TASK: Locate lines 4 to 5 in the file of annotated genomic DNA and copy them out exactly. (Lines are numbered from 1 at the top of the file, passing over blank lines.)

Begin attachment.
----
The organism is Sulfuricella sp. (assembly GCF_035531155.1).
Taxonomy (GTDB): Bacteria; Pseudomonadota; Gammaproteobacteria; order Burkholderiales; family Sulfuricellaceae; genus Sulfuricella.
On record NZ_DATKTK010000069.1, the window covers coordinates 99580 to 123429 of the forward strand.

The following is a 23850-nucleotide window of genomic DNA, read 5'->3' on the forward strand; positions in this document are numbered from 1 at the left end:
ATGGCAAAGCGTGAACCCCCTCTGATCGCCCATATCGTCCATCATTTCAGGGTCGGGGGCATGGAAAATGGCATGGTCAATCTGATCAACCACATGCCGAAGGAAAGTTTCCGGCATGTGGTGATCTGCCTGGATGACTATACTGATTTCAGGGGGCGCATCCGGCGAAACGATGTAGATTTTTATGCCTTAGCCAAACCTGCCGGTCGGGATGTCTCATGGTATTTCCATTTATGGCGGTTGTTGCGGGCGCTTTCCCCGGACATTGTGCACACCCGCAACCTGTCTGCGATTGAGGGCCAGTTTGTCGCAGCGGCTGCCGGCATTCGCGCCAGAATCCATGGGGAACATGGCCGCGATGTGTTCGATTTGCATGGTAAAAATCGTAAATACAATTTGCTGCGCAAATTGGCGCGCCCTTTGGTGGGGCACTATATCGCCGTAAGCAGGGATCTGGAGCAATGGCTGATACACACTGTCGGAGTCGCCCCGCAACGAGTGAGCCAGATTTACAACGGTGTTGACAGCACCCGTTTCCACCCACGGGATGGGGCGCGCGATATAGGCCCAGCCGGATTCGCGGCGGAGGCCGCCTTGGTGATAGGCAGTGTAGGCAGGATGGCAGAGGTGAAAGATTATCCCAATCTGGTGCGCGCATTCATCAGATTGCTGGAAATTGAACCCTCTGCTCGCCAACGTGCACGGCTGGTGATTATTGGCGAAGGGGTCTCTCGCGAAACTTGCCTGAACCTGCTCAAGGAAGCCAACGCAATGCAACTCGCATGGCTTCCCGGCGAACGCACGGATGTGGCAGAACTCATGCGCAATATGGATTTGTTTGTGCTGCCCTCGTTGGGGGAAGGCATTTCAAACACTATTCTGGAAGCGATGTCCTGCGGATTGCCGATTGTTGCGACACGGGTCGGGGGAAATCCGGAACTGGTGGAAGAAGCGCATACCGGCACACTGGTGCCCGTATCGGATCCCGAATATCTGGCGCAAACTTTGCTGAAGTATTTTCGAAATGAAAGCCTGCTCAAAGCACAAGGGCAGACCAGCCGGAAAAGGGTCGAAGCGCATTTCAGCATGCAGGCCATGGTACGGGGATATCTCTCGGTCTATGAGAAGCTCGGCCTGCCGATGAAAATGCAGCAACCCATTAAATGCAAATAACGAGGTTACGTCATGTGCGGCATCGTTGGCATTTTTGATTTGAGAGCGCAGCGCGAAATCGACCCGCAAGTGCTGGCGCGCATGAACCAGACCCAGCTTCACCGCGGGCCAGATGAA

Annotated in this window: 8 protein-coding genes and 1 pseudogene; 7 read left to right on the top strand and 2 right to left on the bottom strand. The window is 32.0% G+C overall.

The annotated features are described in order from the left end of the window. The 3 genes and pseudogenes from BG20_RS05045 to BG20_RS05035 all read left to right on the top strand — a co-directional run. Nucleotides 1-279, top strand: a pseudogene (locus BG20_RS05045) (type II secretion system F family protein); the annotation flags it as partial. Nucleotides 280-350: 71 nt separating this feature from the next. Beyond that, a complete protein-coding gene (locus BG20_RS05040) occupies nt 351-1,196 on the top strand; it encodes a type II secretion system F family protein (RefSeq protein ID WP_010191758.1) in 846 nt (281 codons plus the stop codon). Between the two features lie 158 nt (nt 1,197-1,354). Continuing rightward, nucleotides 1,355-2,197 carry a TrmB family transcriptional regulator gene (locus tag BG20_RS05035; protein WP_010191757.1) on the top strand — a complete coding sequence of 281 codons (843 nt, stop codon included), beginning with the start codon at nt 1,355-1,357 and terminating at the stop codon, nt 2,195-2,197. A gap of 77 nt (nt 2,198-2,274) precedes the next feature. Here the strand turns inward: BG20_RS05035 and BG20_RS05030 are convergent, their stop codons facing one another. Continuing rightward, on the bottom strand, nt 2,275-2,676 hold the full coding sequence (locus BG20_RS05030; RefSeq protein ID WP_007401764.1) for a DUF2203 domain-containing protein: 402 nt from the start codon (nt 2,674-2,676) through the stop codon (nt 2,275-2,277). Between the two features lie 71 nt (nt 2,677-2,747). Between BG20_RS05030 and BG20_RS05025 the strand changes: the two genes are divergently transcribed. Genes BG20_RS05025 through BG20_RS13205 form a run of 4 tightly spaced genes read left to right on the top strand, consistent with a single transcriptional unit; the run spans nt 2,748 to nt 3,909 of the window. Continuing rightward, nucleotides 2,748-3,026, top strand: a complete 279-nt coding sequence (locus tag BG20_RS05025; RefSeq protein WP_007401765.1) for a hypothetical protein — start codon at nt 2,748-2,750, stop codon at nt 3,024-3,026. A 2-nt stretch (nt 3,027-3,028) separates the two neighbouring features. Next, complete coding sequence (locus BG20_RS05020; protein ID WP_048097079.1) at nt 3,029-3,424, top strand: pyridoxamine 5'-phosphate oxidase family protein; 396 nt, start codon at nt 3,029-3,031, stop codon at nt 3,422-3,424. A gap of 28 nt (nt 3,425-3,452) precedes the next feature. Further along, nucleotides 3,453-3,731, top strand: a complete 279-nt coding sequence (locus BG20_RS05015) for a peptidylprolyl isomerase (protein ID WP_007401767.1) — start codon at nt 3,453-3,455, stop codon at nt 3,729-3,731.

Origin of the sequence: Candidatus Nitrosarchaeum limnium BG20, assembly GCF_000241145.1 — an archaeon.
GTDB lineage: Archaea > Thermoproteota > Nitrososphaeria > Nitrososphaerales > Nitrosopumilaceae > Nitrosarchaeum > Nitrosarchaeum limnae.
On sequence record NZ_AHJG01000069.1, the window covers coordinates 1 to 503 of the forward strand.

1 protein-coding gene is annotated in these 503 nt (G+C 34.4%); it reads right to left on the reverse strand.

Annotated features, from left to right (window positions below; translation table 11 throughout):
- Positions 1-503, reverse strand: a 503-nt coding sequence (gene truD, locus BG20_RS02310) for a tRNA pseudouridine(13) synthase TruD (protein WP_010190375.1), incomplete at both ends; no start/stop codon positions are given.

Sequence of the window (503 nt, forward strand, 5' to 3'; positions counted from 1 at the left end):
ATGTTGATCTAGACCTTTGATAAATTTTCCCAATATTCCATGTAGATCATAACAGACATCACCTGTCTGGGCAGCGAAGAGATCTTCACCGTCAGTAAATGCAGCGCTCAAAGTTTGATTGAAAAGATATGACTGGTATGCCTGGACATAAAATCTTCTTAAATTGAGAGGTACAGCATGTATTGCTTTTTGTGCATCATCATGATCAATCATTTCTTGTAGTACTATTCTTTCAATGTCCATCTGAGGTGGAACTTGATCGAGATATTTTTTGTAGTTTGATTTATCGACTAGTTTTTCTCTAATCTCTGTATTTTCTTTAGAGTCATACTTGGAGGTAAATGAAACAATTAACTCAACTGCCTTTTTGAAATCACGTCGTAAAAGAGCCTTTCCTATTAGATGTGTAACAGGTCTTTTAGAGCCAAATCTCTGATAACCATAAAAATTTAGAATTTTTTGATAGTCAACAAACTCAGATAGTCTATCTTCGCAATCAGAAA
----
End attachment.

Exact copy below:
The following is a 23850-nucleotide window of genomic DNA, read 5'->3' on the forward strand; positions in this document are numbered from 1 at the left end:
ATGGCAAAGCGTGAACCCCCTCTGATCGCCCATATCGTCCATCATTTCAGGGTCGGGGGCATGGAAAATGGCATGGTCAATCTGATCAACCACATGCCGAAGGAAAGTTTCCGGCATGTGGTGATCTGCCTGGATGACTATACTGATTTCAGGGGGCGCATCCGGCGAAACGATGTAGATTTTTATGCCTTAGCCAAACCTGCCGGTCGGGATGTCTCATGGTATTTCCATTTATGGCGGTTGTTGCGGGCGCTTTCCCCGGACATTGTGCACACCCGCAACCTGTCTGCGATTGAGGGCCAGTTTGTCGCAGCGGCTGCCGGCATTCGCGCCAGAATCCATGGGGAACATGGCCGCGATGTGTTCGATTTGCATGGTAAAAATCGTAAATACAATTTGCTGCGCAAATTGGCGCGCCCTTTGGTGGGGCACTATATCGCCGTAAGCAGGGATCTGGAGCAATGGCTGATACACACTGTCGGAGTCGCCCCGCAACGAGTGAGCCAGATTTACAACGGTGTTGACAGCACCCGTTTCCACCCACGGGATGGGGCGCGCGATATAGGCCCAGCCGGATTCGCGGCGGAGGCCGCCTTGGTGATAGGCAGTGTAGGCAGGATGGCAGAGGTGAAAGATTATCCCAATCTGGTGCGCGCATTCATCAGATTGCTGGAAATTGAACCCTCTGCTCGCCAACGTGCACGGCTGGTGATTATTGGCGAAGGGGTCTCTCGCGAAACTTGCCTGAACCTGCTCAAGGAAGCCAACGCAATGCAACTCGCATGGCTTCCCGGCGAACGCACGGATGTGGCAGAACTCATGCGCAATATGGATTTGTTTGTGCTGCCCTCGTTGGGGGAAGGCATTTCAAACACTATTCTGGAAGCGATGTCCTGCGGATTGCCGATTGTTGCGACACGGGTCGGGGGAAATCCGGAACTGGTGGAAGAAGCGCATACCGGCACACTGGTGCCCGTATCGGATCCCGAATATCTGGCGCAAACTTTGCTGAAGTATTTTCGAAATGAAAGCCTGCTCAAAGCACAAGGGCAGACCAGCCGGAAAAGGGTCGAAGCGCATTTCAGCATGCAGGCCATGGTACGGGGATATCTCTCGGTCTATGAGAAGCTCGGCCTGCCGATGAAAATGCAGCAACCCATTAAATGCAAATAACGAGGTTACGTCATGTGCGGCATCGTTGGCATTTTTGATTTGAGAGCGCAGCGCGAAATCGACCCGCAAGTGCTGGCGCGCATGAACCAGACCCAGCTTCACCGCGGGCCAGATGAA